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Yasmin Nakhuda leaves court after being denied custody of her famed pet monkey Darwin in Oshawa, Ontario December 21, 2012. Ms. Nakhuda was awarded visitation rights but denied them. Police were called to the Ikea store on the afternoon of December 9, 2012 in Canada's most populous city after the monkey broke loose from its cage and began running around a parking area. The monkey is currently being held at an animal sanctuary near Sunderland Ontario. It is illegal in the city of Toronto to keep exotic pets.FRED THORNHILL/Reuters

The owner of a Japanese macaque named Darwin — otherwise known as the IKEA monkey — says if she can't bring him home from a primate sanctuary on weekends, she doesn't want to visit him at all.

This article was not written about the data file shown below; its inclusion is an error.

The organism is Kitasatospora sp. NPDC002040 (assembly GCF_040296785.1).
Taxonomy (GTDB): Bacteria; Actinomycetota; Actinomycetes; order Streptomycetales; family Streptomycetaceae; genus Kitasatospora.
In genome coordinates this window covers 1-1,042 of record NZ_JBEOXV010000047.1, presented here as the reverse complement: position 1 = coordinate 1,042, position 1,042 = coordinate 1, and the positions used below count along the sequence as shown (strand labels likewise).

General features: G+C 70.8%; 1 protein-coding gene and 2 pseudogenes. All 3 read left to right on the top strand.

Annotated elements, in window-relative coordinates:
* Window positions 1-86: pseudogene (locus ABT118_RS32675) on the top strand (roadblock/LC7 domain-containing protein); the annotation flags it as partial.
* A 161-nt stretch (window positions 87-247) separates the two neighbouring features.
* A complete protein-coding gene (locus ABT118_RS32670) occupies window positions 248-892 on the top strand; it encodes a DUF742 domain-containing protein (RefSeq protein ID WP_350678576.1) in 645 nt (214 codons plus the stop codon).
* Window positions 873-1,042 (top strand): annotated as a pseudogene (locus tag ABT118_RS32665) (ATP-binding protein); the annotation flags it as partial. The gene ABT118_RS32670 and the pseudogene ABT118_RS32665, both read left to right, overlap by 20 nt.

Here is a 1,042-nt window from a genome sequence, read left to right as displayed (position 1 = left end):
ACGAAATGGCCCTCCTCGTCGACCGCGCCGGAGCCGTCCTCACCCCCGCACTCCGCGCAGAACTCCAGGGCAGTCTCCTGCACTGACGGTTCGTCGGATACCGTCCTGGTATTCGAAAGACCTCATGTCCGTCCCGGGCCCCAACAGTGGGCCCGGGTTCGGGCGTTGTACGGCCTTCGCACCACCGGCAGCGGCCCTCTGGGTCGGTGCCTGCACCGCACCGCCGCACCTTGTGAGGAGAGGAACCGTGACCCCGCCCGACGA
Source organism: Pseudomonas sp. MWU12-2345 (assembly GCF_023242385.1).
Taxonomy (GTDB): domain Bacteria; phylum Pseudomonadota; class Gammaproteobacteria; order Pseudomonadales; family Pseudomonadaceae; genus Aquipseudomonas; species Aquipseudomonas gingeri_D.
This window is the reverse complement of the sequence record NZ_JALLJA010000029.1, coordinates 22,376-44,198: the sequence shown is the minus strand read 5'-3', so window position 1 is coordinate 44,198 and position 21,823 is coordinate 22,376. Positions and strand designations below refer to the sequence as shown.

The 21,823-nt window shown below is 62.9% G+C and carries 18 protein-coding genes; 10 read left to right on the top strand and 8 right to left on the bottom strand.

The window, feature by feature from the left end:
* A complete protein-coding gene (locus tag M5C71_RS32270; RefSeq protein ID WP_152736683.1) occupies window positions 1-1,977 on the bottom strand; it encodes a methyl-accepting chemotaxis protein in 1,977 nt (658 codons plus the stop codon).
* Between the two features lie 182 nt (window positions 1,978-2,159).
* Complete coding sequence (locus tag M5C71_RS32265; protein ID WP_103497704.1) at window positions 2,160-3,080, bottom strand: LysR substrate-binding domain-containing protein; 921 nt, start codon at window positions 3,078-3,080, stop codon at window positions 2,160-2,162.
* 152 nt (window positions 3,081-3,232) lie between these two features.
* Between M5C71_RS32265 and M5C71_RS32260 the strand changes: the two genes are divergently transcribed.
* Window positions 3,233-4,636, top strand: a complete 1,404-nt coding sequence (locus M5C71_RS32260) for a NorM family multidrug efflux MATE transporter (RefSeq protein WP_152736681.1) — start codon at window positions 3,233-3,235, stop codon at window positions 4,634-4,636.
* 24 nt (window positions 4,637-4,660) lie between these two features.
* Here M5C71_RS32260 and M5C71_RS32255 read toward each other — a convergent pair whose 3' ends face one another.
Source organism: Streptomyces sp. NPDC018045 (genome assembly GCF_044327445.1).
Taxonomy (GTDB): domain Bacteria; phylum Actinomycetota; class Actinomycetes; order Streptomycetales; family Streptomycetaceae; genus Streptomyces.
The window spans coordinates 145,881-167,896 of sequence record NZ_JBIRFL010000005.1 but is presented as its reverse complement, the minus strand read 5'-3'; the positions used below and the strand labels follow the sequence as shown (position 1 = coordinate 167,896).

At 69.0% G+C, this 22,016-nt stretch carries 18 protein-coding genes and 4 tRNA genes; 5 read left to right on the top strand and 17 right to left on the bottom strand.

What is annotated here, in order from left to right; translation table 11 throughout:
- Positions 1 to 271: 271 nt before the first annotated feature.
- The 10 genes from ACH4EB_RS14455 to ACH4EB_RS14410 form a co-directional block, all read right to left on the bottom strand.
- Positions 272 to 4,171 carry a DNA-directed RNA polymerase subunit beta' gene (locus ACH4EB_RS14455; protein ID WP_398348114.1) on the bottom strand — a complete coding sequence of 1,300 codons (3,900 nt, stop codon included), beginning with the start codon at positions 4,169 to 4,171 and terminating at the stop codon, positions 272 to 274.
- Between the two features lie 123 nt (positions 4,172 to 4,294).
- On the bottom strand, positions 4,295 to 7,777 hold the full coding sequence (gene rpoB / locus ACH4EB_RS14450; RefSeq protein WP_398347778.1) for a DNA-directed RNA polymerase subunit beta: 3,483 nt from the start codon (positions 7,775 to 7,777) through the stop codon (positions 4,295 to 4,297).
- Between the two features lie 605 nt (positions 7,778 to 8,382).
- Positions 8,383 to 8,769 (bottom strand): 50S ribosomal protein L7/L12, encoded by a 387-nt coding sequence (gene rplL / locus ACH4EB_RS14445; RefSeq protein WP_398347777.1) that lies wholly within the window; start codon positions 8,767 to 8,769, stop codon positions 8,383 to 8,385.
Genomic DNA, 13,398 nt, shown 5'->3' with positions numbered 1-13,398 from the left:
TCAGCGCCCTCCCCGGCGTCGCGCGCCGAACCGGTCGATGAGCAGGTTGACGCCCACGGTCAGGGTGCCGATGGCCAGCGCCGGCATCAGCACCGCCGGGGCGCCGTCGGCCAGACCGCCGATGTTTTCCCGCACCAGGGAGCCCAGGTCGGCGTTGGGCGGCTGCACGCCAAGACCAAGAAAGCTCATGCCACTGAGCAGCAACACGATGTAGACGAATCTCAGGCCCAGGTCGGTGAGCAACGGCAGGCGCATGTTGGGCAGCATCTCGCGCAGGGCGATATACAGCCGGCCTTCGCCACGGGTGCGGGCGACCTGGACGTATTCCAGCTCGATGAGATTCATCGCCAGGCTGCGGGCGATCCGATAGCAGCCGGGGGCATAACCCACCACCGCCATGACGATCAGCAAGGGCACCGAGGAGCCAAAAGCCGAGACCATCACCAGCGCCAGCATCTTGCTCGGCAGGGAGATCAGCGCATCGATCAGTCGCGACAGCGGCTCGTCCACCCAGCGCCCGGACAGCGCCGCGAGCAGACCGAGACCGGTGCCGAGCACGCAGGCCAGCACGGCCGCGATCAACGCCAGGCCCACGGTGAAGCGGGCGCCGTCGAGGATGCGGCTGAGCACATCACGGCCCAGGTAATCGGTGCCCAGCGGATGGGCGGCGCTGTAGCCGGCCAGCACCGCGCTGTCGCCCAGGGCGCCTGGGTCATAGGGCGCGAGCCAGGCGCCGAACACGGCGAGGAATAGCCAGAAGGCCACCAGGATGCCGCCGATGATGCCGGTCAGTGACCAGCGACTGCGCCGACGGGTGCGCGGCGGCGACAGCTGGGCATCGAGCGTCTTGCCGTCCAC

Darwin was scooped up by animal services and sent to the Story Book Farm Primate Sanctuary in Sunderland, Ont., after he was found in a tiny shearling coat wandering an IKEA parking lot in Toronto.

Yasmin Nakhuda, who says she has cared for Darwin like a child since she got him in July, filed a motion in court to try to get him back and wanted to be able to take him home pending a court hearing in January.

A judge ruled Friday that Darwin would stay at the sanctuary at least until the next court hearing, but said Ms. Nakhuda should be allowed to visit him at the sanctuary.

Ms. Nakhuda, who broke down in tears in court , declined the sanctuary's offer of brief, strictly supervised visits, saying if she couldn't take him home for a visit she doesn't want to visit at all.

She says Darwin will be distressed if he sees her while he has to stay in a cage and she then has to leave at the end of the visit.